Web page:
程翔:China acts to defuse 'crisis year'

China acts to defuse 'crisis year'
By Ching Cheong, Senior Writer
The Straits Times

THE Chinese Communist Party (CCP) knows it is in for what can be deemed a 'crisis year'.

The 2009 calendar for China is filled with a string of political anniversaries, some not exactly celebratory and likely to spark social unrest.

This politically sensitive year is also a period of economic uncertainty for China, which is feeling the effects of the financial turmoil sweeping the globe. To make things worse, northern China is suffering its worst drought in six decades.

Signalling its resolve to overcome the crises this year, the CCP has instructed its members to ensure economic growth, the people's livelihood and social stability. Called 'the three guarantees', these are found in the 2009 Number 3 Document issued earlier this year.

In another sign of its nervousness about the possible threat to political stability, the party, according to a source, also set up the '6521 Group' recently. The numbers refer to the 60th anniversary of the founding of communist China, the 50th anniversary of the Tibetan uprising, the 20th anniversary of the Tiananmen crackdown and 10th anniversary of the crackdown on the Falungong movement.

Separately, a top coordinating body on social order headed by Politburo member Zhou Yongkang has issued a notice detailing 33 measures that every level of government must take to protect public order.

Called the Central Committee for Comprehensive Management of Social Order (CCCMSO), it identified three sets of threats.

Political threats: These span 'animus forces' at home and abroad, ethnic separatism, terrorism, religious extremism, the Falungong, as well as Tibetan insurgency.

Economic threats: These include 'highly dangerous mob events' triggered by land grabs, massive urban and rural unemployment, labour disputes and public discontent over the sale of fake or unsafe goods.

Social threats: These refer to criminal offences - robberies, drug trafficking and organised crime - which are expected to peak this year. They also include illicit installation of satellite receivers and illicit publishing work.

The 33 measures provide for a system of societal control to be activated when the need arises.

For example, the document urges the authorities to keep tight surveillance on Tibet, which is just days away from the 50th anniversary of the 1959 Tibetan uprising which led to the Dalai Lama's flight into exile. March also marks a year after the region witnessed some of the worst rioting in recent decades.

This social order committee also wants special attention paid to rail security and universities, a sign of the CCP's concern that railways could become terrorist targets and that campuses could morph into hotbeds of student activism.

Indeed, Minister of Railways Liu Zhijun in a separate report spoke of closer monitoring of the Qinghai-Tibetan Railway, which connects the Tibetan region with the interior. It is interesting to note that border areas between provinces and rural-urban transition areas would be given special attention.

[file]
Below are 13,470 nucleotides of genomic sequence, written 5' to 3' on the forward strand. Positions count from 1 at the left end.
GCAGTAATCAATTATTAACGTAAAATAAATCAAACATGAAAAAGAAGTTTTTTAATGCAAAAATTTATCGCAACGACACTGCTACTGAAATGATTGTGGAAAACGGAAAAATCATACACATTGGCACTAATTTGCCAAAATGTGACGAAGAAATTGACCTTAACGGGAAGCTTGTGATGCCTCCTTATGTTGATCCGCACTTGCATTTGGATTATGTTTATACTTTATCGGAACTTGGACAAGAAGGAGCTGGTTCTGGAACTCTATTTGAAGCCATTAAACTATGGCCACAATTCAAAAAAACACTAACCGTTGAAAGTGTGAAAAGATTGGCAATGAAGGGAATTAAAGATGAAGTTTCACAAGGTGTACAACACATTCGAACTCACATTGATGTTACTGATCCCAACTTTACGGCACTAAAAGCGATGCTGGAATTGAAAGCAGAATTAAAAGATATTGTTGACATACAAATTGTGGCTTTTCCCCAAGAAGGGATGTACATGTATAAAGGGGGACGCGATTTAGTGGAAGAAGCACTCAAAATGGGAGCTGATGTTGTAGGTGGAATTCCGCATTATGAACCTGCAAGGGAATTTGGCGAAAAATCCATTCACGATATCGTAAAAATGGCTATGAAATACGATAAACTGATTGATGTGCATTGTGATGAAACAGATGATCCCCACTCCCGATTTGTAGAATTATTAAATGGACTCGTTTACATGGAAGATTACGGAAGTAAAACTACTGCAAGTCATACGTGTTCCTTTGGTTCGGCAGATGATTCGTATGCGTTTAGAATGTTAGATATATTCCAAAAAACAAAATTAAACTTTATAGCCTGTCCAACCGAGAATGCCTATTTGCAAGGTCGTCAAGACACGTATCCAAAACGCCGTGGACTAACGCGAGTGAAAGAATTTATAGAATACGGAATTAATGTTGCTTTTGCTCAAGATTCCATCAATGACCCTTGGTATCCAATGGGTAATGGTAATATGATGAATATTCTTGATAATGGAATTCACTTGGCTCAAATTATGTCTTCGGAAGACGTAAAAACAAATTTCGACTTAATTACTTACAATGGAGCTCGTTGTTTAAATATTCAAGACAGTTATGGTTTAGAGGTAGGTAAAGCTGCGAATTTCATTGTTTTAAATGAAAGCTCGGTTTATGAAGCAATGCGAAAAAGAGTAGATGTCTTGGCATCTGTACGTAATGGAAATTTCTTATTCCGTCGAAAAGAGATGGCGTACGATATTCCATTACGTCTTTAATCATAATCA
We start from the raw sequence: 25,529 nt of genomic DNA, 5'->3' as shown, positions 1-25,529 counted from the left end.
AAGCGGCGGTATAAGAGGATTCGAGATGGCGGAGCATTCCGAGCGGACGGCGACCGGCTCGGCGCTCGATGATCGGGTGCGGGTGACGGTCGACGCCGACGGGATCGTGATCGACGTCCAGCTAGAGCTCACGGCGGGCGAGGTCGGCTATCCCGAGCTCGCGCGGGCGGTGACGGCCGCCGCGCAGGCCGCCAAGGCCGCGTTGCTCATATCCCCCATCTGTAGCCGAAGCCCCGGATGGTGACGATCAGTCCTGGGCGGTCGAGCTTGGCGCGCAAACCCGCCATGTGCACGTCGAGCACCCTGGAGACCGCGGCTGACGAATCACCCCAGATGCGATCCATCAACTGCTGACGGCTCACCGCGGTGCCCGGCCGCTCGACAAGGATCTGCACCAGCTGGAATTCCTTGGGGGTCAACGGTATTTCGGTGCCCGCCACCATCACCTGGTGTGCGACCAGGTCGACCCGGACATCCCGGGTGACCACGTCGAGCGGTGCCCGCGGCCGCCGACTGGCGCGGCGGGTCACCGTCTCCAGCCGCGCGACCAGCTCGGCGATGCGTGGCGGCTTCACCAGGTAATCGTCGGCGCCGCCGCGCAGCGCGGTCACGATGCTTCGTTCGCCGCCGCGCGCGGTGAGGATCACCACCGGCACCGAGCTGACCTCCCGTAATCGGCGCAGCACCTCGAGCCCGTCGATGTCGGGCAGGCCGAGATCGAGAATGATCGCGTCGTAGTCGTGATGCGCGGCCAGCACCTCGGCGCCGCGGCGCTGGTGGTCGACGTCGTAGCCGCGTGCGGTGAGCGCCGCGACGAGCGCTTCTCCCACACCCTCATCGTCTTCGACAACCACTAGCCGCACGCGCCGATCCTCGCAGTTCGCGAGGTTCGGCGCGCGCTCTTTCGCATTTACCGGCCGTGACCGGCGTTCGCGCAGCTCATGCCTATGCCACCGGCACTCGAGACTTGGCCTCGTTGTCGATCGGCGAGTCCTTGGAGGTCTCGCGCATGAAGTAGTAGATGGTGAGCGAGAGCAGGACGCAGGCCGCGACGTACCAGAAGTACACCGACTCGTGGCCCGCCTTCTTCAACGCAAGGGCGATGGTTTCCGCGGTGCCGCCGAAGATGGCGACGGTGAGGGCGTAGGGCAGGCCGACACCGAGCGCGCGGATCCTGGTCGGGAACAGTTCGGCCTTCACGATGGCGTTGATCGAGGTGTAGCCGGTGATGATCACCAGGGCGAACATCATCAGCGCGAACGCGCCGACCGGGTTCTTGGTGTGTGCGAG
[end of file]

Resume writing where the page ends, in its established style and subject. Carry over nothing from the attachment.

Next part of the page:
This is presumably because of the CCP's own past experience. All its strongholds before it came to power in 1949 were located in areas bordering two or more provinces because these tended to be weakly administered.

As to information flow, the authorities are to apply 'orderly and effective control' over the Net and online communities.

Noteworthy too is how the official Xinhua news agency last month surrendered its power of deciding which foreign agency news could be transmitted in China. That authority went to the State Council Information Office.

The activities of all non-government organisations, whether domestic or foreign, as well as new social and economic organisations, are to be closely monitored.

To augment the government's surveillance capability and hold on law and order, traditional militia forces in urban and rural areas, which had been dormant in recent years, have been revitalised.

Similarly, part-time voluntary neighbourhood security watchdogs, a typical feature of Maoist China, will be reactivated. A network of informants will be deployed to keep an eye on schools, neighbourhoods and major public areas.

Here, the CCCMSO is taking a leaf from the experience of last year's Olympic Games, which deployed hundreds of thousands of volunteers to ensure things ran smoothly. By employing a similar network, the committee hopes that the volunteers, or informants, will help identify security blind spots so that preventive measures can be taken. But such a method goes against respect for human rights.

A joint-responsibility system for public security will be put in place. Under such a system, the heads of families and work units would be responsible jointly for defusing conflicts and preventing their escalation.

The same responsibility system applies to regional and local heads of governments. Under a 'one strike, you're out' system, an official will be sacked as long as one incident of disorder breaks out within his jurisdiction.

Helping to enforce the controls will be the regular military force, which the CCP has described as 'the pillar of proletariat dictatorship'. Under the Constitution, the military is required to 'strengthen national defence, resist invasion and protect the motherland'.

To borrow from an oft-quoted line: when the going gets tough, China's communist leaders get tougher - to ride out a stormy 2009.



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